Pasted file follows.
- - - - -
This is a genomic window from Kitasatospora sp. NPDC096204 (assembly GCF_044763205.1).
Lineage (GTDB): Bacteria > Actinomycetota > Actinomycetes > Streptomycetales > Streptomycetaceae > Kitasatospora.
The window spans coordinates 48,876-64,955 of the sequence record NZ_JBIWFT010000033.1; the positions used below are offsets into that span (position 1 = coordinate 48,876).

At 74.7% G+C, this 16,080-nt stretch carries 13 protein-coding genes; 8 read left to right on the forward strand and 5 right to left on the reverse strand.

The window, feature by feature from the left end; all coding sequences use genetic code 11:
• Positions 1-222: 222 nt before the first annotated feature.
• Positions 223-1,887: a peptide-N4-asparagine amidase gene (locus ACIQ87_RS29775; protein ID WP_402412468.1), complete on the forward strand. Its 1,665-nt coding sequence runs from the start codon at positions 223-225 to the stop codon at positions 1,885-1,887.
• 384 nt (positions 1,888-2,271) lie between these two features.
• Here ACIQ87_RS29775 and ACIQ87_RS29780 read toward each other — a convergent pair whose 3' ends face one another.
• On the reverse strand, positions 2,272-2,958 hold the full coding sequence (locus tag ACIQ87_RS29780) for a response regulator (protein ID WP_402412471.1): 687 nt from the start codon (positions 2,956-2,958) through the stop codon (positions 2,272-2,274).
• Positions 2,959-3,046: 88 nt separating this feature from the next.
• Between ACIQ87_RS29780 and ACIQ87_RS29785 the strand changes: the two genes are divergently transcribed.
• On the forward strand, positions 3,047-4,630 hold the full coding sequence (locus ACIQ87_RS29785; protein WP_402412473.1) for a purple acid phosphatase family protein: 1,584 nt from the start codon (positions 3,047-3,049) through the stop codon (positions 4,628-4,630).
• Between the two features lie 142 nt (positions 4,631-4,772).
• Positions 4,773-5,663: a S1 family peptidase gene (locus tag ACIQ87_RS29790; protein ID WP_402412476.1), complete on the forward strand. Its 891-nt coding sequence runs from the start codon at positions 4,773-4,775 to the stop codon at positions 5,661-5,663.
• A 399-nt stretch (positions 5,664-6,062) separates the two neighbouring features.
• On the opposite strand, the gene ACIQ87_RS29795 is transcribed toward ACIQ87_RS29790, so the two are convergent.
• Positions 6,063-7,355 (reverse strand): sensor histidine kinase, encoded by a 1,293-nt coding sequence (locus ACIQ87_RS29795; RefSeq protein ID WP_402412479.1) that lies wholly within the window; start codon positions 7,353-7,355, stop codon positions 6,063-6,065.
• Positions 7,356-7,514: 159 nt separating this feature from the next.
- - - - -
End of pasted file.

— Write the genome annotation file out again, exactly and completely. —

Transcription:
This is a genomic window from Kitasatospora sp. NPDC096204 (assembly GCF_044763205.1).
Lineage (GTDB): Bacteria > Actinomycetota > Actinomycetes > Streptomycetales > Streptomycetaceae > Kitasatospora.
The window spans coordinates 48,876-64,955 of the sequence record NZ_JBIWFT010000033.1; the positions used below are offsets into that span (position 1 = coordinate 48,876).

At 74.7% G+C, this 16,080-nt stretch carries 13 protein-coding genes; 8 read left to right on the forward strand and 5 right to left on the reverse strand.

The window, feature by feature from the left end; all coding sequences use genetic code 11:
• Positions 1-222: 222 nt before the first annotated feature.
• Positions 223-1,887: a peptide-N4-asparagine amidase gene (locus ACIQ87_RS29775; protein ID WP_402412468.1), complete on the forward strand. Its 1,665-nt coding sequence runs from the start codon at positions 223-225 to the stop codon at positions 1,885-1,887.
• 384 nt (positions 1,888-2,271) lie between these two features.
• Here ACIQ87_RS29775 and ACIQ87_RS29780 read toward each other — a convergent pair whose 3' ends face one another.
• On the reverse strand, positions 2,272-2,958 hold the full coding sequence (locus tag ACIQ87_RS29780) for a response regulator (protein ID WP_402412471.1): 687 nt from the start codon (positions 2,956-2,958) through the stop codon (positions 2,272-2,274).
• Positions 2,959-3,046: 88 nt separating this feature from the next.
• Between ACIQ87_RS29780 and ACIQ87_RS29785 the strand changes: the two genes are divergently transcribed.
• On the forward strand, positions 3,047-4,630 hold the full coding sequence (locus ACIQ87_RS29785; protein WP_402412473.1) for a purple acid phosphatase family protein: 1,584 nt from the start codon (positions 3,047-3,049) through the stop codon (positions 4,628-4,630).
• Between the two features lie 142 nt (positions 4,631-4,772).
• Positions 4,773-5,663: a S1 family peptidase gene (locus tag ACIQ87_RS29790; protein ID WP_402412476.1), complete on the forward strand. Its 891-nt coding sequence runs from the start codon at positions 4,773-4,775 to the stop codon at positions 5,661-5,663.
• A 399-nt stretch (positions 5,664-6,062) separates the two neighbouring features.
• On the opposite strand, the gene ACIQ87_RS29795 is transcribed toward ACIQ87_RS29790, so the two are convergent.
• Positions 6,063-7,355 (reverse strand): sensor histidine kinase, encoded by a 1,293-nt coding sequence (locus ACIQ87_RS29795; RefSeq protein ID WP_402412479.1) that lies wholly within the window; start codon positions 7,353-7,355, stop codon positions 6,063-6,065.
• Positions 7,356-7,514: 159 nt separating this feature from the next.